The outbreak has taken another turn for the worse in Arizona, with the state now leading the nation with the highest COVID-19 diagnosis rate. One in every 115 Arizonans has been diagnosed with the virus.

More than 132,000 people nationwide are hospitalized with the virus.

Biden urges distribution of all available coronavirus vaccine

President-elect Joe Biden said Friday that he favors releasing all available coronavirus vaccines right away, rather than holding back doses to ensure enough for people to get the required second shots.

It is the incoming president’s first signal about how he plans to change the protocol the Trump administration is using in an unprecedented mass vaccination campaign that began mere weeks ago.

“The president-elect believes we must accelerate distribution of the vaccine while continuing to ensure the Americans who need it most get it as soon as possible,” a Biden transition spokesman, T.J. Ducklo, said in a statement. “He believes the government should stop holding back vaccine supply so we can get more shots in Americans’ arms now.”

The statement also said that the president-elect plans to provide additional details next week “on how his administration will begin releasing available doses” when he takes office Jan. 20.

Read the full story here.

London mayor triggers crisis plan as coronavirus sweeps city

London Mayor Sadiq Khan declared a “major incident” in the U.K. capital on Friday and warned the state-run National Health Service is at risk of being overwhelmed by a surge in coronavirus cases.

The announcement represents a stark verdict on the threat of the virus to London’s 9 million residents as pressure mounts on hospitals and ambulance services. It will spark a more coordinated response from emergency services to tackle the crisis, his office said.

“The situation in London is now critical, with the spread of the virus out of control,” Khan said. “The number of cases in London has increased rapidly with more than a third more patients being treated in our hospitals now compared to the peak of the pandemic last April.”

A London Transport famous red bus London passing a COVID-19 sign during England’s third national lockdown to curb the spread of coronavirus on Friday. Dominic Lipinski/PA via Associated Press

The mayor’s declaration of a major incident in the capital means special arrangements must now be made by emergency services to deal with the covid crisis across the city. It also gives more weight to London authorities’ requests to seek additional help from the government. Major incidents have been declared previously for the Grenfell Tower fire in June 2017, in which 72 people died, and terrorist attacks.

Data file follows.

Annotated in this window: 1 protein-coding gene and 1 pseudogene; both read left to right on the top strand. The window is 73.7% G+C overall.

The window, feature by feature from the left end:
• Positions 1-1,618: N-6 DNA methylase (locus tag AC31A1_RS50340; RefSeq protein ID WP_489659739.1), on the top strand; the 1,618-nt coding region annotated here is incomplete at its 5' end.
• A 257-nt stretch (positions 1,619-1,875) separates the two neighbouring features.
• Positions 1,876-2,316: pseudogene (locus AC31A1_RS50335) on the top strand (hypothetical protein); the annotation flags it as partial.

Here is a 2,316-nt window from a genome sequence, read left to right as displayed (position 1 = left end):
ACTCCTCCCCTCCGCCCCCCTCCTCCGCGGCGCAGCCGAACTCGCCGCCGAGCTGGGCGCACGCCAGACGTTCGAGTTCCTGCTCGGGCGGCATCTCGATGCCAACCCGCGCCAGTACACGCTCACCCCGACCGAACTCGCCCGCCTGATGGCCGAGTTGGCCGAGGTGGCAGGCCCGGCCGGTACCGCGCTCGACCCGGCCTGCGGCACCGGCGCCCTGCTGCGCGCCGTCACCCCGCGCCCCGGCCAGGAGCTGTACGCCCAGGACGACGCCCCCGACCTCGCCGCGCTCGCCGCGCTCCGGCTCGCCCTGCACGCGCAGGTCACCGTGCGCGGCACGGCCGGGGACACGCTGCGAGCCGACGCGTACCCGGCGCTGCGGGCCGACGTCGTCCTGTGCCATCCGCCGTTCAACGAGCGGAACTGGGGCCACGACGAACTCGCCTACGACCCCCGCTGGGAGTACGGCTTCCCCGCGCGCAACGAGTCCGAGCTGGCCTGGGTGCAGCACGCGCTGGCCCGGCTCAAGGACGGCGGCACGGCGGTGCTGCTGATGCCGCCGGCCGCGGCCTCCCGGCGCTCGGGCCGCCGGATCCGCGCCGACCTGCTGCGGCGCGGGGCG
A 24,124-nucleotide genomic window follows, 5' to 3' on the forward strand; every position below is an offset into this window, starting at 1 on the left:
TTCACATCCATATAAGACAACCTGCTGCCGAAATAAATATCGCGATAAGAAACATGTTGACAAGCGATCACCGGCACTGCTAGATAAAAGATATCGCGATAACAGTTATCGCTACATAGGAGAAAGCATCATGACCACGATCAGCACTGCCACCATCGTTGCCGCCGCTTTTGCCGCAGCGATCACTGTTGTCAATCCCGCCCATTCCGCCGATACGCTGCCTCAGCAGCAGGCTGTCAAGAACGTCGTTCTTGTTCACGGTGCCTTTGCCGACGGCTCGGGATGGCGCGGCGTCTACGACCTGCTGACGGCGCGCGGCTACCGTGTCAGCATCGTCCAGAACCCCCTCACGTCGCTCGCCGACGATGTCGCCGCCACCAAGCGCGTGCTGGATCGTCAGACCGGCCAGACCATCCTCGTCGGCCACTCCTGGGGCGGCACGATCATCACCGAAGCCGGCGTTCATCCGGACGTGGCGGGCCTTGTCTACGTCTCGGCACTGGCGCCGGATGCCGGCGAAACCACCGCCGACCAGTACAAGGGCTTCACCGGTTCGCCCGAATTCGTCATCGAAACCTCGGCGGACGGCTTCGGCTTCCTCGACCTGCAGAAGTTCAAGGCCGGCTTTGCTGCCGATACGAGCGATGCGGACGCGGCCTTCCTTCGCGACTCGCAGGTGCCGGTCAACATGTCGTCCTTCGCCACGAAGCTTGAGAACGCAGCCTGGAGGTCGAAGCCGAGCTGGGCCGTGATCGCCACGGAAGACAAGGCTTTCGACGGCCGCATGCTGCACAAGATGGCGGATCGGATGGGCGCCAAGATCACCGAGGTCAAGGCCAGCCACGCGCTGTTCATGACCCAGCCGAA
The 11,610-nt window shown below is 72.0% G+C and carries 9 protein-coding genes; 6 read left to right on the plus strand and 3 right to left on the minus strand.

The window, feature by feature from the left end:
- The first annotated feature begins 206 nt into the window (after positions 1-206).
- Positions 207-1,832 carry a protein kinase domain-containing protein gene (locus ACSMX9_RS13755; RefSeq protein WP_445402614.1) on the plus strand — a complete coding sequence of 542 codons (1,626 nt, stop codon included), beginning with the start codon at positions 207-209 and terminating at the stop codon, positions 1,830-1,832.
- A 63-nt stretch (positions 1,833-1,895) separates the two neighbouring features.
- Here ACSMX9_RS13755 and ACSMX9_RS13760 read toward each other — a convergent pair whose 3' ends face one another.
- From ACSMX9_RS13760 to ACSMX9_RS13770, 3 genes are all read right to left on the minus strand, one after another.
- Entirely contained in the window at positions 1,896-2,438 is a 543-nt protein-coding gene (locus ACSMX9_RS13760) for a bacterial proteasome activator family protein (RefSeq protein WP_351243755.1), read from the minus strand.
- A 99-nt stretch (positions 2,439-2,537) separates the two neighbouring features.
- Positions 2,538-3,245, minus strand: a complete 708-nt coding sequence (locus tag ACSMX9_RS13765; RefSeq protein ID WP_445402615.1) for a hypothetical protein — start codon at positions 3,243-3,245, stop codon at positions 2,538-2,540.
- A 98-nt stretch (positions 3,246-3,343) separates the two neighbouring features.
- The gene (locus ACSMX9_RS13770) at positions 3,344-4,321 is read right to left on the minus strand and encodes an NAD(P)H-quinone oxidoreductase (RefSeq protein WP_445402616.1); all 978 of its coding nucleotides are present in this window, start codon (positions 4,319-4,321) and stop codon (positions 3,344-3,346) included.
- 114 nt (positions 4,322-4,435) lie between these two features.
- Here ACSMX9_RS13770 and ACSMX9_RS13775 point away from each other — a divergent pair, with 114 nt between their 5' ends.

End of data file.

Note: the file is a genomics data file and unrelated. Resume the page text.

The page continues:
With a more contagious strain of the disease taking hold, coronavirus is continuing to spread rapidly across the whole of England, according to new official estimates. Government estimates on Friday put the so-called R rate, which shows how fast the virus multiplies, between 1.0 and 1.4. The virus spreads exponentially when R is above 1.

Prime Minister Boris Johnson’s government is relying on an accelerated vaccine roll-out to ease pressure on the health service and return the U.K. back to normal. England was placed into its third national lockdown this week, with people ordered to stay home and schools shut to most pupils.

A major incident is defined officially as being “likely to involve serious harm, damage, disruption or risk to human life or welfare, essential services, the environment or national security.”

The mayor’s decision is a recognition of how serious the situation is in London, as well as a public health message underlining that Londoners must stay home to prevent the health service from being overwhelmed.

On Wednesday the Health Service Journal reported London hospitals could run out of beds for intensive care patients within two weeks, citing a presentation by NHS England.

One case is enough to lock down an Australian city

The discovery of a single case of the U.K. coronavirus variant in otherwise virus-free Brisbane has prompted a three-day lockdown in the Australian city of more than 2.5 million people, an aggressive approach that authorities hope will allow them to stop further transmission of the highly contagious strain.

Starting Friday night, people in greater Brisbane will be banned from leaving their homes for all but a handful of essential trips, such as shopping for food or performing work that can’t be done remotely. Outdoor exercise is allowed, but only with one other person from a different household. Masks are mandatory outside the home.

The Royal Brisbane and Women’s Hospital with signs warning about unnecessary entry because of COVID-19. Shutterstock

“If we don’t do this now, it could end up being a 30-day lockdown,” Queensland’s premier, Annastacia Palaszczuk, wrote on Twitter.

Authorities announced Thursday that a cleaner at a quarantine hotel had tested positive for the highly contagious variant, the first instance of community transmission in the state of Queensland in nearly four months. The variant had previously been detected in a handful of newly arrived travelers in quarantine facilities, but not in the general population. Contact tracers are trying to determine how far it may have spread.